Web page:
After Nicole (played by Audrey Hepburn) dresses up as a cleaning lady, Simon Dermott says "That does it. For one thing, it gives Givenchy a night off." Hubert de Givenchy was Audrey Hepburn's costume designer.See more »
Goofs:
Continuity: Just after the Cellini Venus has been collected from M. Bonnet's Parisian mansion, Nicole and her father move to the salon and are discussing the tests to detect forgeries and M. Bonnet says to Nicole "the basic trouble with you is that you're honest". As he leans over to her on the sofa, the cigarette he is holding changes from his right hand to his left hand.See more »
Quotes:
Simon Dermott:Our telephones may be tapped, so I'll conduct this entire conversation in Swahili. How are you?See more »
Movie Connections:
Featured in Star Wars: Music by John Williams (1980) (TV)See more »
Soundtrack:
La MarseillaiseSee more »

FAQ

Bonnet house location?
See more »
19 out of 20 people found the following review useful.
A Filmic Bon Bon; a Trend-Setting, Light-Hearted Romp, 4 August 2005
Author: silverscreen888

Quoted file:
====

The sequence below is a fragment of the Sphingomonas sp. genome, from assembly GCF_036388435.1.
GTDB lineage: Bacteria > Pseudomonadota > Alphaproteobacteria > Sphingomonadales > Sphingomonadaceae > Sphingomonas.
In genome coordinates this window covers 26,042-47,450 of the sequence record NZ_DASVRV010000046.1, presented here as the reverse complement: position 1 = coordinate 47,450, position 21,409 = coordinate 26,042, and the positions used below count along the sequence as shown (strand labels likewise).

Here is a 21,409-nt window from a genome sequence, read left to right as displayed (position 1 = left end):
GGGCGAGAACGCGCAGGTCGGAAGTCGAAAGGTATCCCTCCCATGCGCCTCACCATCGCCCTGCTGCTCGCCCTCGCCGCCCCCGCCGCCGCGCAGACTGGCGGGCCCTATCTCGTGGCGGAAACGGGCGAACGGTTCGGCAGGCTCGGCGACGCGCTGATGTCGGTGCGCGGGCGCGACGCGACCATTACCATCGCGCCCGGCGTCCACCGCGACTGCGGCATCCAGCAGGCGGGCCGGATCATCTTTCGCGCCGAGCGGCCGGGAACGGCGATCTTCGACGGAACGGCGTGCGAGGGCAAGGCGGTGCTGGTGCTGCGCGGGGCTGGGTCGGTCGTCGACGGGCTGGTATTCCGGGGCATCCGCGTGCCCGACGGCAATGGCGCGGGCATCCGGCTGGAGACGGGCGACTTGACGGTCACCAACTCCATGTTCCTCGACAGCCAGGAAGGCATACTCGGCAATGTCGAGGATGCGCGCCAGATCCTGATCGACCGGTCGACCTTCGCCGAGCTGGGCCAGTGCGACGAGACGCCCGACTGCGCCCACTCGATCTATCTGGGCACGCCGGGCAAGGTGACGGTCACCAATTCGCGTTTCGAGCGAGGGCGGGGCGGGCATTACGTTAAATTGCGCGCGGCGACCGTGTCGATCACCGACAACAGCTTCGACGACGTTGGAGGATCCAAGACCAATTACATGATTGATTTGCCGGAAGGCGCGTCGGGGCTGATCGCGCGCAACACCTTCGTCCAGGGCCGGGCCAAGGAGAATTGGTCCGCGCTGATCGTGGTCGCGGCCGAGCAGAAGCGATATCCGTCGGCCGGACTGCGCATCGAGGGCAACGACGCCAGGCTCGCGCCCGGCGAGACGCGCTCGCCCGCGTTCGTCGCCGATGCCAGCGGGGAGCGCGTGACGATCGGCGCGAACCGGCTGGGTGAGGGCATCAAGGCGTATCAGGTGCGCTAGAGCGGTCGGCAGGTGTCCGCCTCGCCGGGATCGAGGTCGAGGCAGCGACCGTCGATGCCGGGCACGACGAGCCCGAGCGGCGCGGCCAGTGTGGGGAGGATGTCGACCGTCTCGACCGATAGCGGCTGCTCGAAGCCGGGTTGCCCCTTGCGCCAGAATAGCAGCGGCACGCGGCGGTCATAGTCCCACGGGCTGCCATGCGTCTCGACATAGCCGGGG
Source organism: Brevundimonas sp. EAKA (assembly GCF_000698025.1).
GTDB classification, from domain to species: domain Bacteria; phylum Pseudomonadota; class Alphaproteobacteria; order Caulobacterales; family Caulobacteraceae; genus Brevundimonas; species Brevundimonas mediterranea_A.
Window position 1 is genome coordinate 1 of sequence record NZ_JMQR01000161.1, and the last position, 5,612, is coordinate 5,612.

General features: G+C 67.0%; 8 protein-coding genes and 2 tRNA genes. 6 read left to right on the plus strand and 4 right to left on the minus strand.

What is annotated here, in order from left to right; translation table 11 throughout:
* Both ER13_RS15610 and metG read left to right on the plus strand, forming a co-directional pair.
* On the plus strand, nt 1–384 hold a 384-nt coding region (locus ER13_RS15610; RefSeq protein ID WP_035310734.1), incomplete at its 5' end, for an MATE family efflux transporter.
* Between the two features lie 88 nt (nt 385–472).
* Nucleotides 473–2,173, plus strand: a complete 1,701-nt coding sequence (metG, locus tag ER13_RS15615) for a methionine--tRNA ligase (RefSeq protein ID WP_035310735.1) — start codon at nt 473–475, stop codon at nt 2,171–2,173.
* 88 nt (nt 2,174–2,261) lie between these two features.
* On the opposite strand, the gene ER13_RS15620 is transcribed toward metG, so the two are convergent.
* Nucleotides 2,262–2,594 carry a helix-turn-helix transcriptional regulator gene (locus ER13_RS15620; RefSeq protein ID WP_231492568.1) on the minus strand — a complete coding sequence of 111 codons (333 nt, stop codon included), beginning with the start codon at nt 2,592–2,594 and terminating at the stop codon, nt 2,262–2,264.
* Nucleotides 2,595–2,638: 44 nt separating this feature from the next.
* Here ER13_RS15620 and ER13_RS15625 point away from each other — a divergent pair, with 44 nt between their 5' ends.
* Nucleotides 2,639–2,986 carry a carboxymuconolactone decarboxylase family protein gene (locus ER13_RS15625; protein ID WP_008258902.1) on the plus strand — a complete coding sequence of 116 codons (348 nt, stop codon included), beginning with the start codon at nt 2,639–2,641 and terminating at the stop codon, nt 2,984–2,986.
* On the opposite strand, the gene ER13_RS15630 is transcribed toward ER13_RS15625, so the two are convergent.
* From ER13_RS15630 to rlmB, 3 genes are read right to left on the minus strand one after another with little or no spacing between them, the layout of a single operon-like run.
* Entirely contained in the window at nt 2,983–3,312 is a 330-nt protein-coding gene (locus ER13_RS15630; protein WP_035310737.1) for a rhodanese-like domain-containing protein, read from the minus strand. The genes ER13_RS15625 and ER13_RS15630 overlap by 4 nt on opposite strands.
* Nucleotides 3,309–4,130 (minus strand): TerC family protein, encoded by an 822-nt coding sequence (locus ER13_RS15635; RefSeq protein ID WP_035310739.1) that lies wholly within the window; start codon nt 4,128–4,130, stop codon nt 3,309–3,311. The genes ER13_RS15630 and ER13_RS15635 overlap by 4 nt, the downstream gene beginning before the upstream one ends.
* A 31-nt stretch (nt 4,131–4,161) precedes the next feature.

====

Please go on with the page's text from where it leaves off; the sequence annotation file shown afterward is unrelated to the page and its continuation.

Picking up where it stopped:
The trio of William Wyler directing, Audrey Hepburn as a charming French woman in need of help and Peter O'Toole as the dashing fellow who agrees to commit a crime for her seemed at first glance to many film aficionados to be potentially a fine partnership for making a winning comedy. "How to Steal a Million" in fact turned out to be atmospheric, very French, very sophisticated and a great deal of fun. The clever story and screenplay by George Bradshaw and Harry Kurnitz worked almost everywhere, I suggest. Some of the film's humor seems obvious to me--the use of rotund Gallic comedian Moustache borders upon parody at times; but this is a fundamentally light-hearted romp of a film from its flimsy but serviceable premise to its satisfying romantic conclusion. It is a comedy; and it turns upon O'Toole's ability to devise a means of stealing a well-guarded art object from a major French Museum, a physical feat which he proves to be quite capable of achieving. The reason he is asked by Hepburn to plan that robbery is that the lovely statue now on display is about to be examined and authenticated by experts--and her father created the work, as he has created so many others, his charming and adroit forgeries. There are several other currents at work in the plot as well; there is a U.S. buyer after the piece, Hepburn 's belief that her champion is a crook turns out to be an unfounded assumption, and he is falling in love with her as she is with him throughout the unfolding of actions and events. The production is expensive-looking but never "heavy" in feel to my way of thinking. Givenchy did Miss Hepburn's gowns, Charles Lang was the cinematographer, and the production design by Alexander Trauner and the bubbly music by John Williams both served the story very strongly. In the cast, O'Toole and Hepburn seem perfectly mismatched; she is a bit inconsistent, I believe not knowing how "old" to play her part; O'Toole is intelligent, and plays both a crook with a sense of humor and a romantic admirer of Miss Hepburn's very successfully. Her father who proudly but inadvertently loans the piece to the Museum and misses the clause relative to its being examined by experts is Hugh Griffith, who suggests as much as he blusters. His likability is the key to the plot, because if he were not talented and likable and worth saving, the viewers would not accept the story-line'e basic premise--much ado to save him. Eli Wallach is bright as usual as the obsessed would-be buyer; others in the cast include Charles Boyer, Fernand Gravey, Marcel Dallio, Jacques Mann, the aforementioned Moustache and Roger Treville. The film is often discussed as if it were a trifle, a cinematic glass of champagne and a delightful and only a bit-overlong comedy. the attitudes expressed miss the three points of the film...It is noir, since the police cannot be brought into the case; it is comedy, which means its tone of light-heartedness and clever dialogue is very often exactly right; and its sub-plot is adventure, a very daring and ingenious combination of psychology, physical paraphernalia and enjoyable suspense. It is well-liked by many, and as a writer, I am certainly one of its admirers..